Not sure why no one has chimed in yet, but I'll offer the advice that is often given for trigger pull issues:
-- a lot (take whatever precautions are needed for your particular gun, i.e., snap caps if dry firing without them could harm the firing pin, etc.) -- and of course make sure the gun is unloaded and pointed in a safe direction!
A couple of drills that were suggested to me: Tape a small piece of paper having a cross-hair drawn on it to the wall a little below eye level. Take your usual shooting stance with the end of the barrel about 1 inch from the paper. Align your sights with the intersection of the cross-hair. Practice a straight-back trigger pull without disturbing the alignment of the sights with the cross-hair. Try it, it's a lot harder than it sounds. Do that until you can keep the sights aligned several times in a row.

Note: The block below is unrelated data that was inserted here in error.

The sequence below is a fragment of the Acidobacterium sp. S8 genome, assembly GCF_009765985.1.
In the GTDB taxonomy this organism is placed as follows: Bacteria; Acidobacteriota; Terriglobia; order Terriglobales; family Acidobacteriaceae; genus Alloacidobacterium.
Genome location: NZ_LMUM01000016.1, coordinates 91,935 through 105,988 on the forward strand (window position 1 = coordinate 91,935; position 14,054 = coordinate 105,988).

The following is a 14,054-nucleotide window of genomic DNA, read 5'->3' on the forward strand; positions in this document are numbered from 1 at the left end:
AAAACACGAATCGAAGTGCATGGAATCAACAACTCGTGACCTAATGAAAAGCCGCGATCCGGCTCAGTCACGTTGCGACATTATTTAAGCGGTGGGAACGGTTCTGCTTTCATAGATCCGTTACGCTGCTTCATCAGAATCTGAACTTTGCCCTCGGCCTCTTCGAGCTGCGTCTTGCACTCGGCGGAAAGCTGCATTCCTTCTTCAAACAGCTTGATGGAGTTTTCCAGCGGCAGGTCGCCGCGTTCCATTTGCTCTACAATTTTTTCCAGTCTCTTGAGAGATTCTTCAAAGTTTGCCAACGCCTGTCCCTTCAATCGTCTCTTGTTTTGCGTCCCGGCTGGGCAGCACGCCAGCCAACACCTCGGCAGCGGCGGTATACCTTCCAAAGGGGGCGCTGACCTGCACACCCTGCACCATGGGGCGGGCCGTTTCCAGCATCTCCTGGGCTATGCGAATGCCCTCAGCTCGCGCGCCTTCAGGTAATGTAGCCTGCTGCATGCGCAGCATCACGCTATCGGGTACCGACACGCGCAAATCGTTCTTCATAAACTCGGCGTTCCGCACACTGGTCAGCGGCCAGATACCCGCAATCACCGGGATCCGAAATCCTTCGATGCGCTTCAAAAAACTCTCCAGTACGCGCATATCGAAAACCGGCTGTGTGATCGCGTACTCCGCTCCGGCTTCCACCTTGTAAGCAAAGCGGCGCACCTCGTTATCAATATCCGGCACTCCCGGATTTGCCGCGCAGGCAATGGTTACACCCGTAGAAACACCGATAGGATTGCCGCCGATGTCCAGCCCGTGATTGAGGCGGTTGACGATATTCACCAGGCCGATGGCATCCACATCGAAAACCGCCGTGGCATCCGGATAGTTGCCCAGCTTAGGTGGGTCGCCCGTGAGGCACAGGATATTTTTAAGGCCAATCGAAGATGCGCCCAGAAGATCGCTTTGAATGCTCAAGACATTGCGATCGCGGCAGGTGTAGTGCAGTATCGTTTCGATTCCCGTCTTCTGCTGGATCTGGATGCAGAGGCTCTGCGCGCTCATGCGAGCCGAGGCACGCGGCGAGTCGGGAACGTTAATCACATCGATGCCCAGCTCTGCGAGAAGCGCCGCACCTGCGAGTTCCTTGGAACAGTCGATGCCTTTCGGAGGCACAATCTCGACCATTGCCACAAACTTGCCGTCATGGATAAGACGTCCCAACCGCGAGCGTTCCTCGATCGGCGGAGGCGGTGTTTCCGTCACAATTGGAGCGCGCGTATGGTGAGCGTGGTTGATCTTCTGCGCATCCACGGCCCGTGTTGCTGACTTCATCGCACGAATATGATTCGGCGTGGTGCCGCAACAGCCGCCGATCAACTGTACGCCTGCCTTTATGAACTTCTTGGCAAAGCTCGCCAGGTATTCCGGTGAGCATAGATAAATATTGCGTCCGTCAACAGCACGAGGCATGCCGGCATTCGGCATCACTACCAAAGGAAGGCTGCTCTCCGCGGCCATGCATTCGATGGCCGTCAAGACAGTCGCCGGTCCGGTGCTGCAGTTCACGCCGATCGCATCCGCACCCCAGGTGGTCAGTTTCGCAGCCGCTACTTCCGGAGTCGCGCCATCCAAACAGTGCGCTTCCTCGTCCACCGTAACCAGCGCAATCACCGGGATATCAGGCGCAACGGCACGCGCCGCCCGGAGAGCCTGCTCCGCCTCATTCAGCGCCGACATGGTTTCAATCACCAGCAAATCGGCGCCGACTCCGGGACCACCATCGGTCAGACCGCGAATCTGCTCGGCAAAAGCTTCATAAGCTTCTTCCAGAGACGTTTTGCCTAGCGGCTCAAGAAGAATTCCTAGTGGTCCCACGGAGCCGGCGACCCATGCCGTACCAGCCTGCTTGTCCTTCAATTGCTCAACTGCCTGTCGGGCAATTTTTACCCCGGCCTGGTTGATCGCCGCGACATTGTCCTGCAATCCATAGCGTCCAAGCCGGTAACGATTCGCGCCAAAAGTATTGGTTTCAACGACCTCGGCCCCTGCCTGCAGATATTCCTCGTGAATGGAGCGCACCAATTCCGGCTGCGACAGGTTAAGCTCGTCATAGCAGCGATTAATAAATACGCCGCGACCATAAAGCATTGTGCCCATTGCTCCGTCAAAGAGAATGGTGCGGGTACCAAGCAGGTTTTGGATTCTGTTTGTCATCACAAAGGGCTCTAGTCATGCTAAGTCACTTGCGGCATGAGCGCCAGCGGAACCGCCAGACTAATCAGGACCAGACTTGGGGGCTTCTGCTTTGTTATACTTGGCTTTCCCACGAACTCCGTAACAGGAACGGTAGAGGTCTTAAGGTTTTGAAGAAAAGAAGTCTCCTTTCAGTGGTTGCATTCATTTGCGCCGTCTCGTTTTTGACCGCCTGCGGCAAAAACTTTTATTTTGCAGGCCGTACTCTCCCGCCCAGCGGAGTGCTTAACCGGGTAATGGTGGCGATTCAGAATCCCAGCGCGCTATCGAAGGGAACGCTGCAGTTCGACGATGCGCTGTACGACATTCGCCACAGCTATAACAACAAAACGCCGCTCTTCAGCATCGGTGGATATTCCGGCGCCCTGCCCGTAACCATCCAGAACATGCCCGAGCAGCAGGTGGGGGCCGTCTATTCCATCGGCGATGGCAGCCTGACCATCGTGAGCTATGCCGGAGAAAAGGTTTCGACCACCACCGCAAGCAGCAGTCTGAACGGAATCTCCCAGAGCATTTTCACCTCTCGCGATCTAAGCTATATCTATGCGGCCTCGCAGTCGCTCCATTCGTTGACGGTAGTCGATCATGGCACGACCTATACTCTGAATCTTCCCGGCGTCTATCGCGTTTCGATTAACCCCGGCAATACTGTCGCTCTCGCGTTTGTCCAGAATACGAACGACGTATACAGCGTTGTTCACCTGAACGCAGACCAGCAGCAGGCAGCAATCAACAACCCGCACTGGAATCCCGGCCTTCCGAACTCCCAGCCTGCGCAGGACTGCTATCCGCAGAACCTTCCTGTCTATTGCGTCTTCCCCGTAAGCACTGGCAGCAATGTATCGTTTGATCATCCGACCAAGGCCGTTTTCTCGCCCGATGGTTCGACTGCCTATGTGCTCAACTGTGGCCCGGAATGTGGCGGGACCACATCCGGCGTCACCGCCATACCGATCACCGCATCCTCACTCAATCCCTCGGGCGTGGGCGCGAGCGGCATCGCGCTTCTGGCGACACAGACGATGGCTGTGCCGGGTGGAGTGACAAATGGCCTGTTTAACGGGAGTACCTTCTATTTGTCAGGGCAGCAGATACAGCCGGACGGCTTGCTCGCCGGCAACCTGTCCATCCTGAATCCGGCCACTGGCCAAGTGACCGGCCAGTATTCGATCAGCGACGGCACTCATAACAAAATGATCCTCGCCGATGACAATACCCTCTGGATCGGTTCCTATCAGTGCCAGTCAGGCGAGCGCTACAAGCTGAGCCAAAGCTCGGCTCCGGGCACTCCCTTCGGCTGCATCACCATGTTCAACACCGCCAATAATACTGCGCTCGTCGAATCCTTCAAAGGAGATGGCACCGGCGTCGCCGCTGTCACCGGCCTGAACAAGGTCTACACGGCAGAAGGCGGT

If you have access to a laser that you can attach to the gun (it doesn't have to be perfectly aligned with the barrel), practice dry firing while keeping the laser dot motionless. If you're pulling the gun to the left at the trigger break, the dot will jump to the left.
Just my initial thoughts. I'm sure others can give more/better advice.
P.S. I have a similar issue with my Glock 23, and I could swear
that I'm not disturbing the sight alignment -- but I obviously must be, so I'll be working on the same drills.